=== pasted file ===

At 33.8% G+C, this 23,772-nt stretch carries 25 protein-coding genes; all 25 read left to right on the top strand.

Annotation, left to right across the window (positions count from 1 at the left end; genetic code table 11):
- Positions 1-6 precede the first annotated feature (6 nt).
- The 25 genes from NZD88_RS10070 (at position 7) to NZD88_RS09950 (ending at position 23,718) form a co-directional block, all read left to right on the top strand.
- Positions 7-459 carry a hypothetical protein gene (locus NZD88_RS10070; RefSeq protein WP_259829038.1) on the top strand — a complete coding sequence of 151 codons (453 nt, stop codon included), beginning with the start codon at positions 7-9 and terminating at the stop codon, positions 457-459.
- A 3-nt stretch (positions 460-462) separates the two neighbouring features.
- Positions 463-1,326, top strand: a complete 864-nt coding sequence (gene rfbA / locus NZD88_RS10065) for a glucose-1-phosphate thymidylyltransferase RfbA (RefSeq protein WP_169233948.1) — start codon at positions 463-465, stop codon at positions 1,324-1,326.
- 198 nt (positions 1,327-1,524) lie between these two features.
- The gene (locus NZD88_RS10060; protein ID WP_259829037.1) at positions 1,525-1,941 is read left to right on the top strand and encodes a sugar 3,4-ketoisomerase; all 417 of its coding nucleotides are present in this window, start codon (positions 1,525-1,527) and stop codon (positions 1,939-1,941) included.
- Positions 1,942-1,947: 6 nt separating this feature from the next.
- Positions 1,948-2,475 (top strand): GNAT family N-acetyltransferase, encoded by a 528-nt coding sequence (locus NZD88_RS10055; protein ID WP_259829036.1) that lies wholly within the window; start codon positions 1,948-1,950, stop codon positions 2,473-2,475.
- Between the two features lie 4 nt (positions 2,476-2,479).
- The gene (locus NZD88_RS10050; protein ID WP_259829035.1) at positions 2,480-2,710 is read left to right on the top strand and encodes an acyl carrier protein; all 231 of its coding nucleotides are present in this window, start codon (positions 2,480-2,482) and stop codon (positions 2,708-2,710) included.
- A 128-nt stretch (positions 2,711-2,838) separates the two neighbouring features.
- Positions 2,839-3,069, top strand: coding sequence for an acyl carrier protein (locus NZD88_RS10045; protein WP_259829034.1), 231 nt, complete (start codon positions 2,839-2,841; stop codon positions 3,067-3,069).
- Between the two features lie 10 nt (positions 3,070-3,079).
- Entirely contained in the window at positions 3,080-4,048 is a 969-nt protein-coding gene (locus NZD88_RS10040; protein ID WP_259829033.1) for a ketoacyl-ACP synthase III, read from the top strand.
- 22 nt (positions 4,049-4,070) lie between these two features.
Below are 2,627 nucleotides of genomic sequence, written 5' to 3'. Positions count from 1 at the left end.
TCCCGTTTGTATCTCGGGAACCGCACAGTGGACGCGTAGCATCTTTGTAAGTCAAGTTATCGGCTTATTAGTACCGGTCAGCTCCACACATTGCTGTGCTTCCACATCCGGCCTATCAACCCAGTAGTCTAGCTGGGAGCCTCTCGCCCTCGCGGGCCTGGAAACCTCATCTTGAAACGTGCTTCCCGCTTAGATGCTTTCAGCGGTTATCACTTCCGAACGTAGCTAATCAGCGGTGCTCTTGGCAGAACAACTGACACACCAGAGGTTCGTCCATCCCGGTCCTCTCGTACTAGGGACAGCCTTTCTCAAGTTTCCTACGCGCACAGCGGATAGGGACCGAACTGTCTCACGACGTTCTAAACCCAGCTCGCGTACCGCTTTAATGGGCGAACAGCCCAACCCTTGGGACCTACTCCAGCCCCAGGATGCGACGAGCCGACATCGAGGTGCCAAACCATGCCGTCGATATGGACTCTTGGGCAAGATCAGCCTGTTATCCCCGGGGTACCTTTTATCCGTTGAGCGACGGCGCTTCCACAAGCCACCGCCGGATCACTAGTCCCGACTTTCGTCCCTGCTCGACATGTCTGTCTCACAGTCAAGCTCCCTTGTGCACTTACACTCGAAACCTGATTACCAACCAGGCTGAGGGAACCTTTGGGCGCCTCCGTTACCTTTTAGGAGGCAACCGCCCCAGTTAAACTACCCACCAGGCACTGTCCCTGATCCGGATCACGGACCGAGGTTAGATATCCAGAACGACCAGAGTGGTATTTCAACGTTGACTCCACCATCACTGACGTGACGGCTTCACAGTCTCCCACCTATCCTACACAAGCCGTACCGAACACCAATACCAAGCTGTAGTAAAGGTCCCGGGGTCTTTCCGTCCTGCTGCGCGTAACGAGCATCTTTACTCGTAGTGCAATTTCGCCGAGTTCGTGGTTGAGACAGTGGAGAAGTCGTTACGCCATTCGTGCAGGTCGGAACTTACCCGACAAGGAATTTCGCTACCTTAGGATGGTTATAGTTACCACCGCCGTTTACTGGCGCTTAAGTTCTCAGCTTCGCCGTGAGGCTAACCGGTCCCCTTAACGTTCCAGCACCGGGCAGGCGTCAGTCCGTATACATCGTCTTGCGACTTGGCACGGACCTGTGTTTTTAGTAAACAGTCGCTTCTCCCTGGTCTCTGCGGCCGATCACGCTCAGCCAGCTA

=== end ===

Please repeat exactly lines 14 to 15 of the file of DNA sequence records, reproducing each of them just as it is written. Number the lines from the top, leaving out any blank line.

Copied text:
- A 128-nt stretch (positions 2,711-2,838) separates the two neighbouring features.
- Positions 2,839-3,069, top strand: coding sequence for an acyl carrier protein (locus NZD88_RS10045; protein WP_259829034.1), 231 nt, complete (start codon positions 2,839-2,841; stop codon positions 3,067-3,069).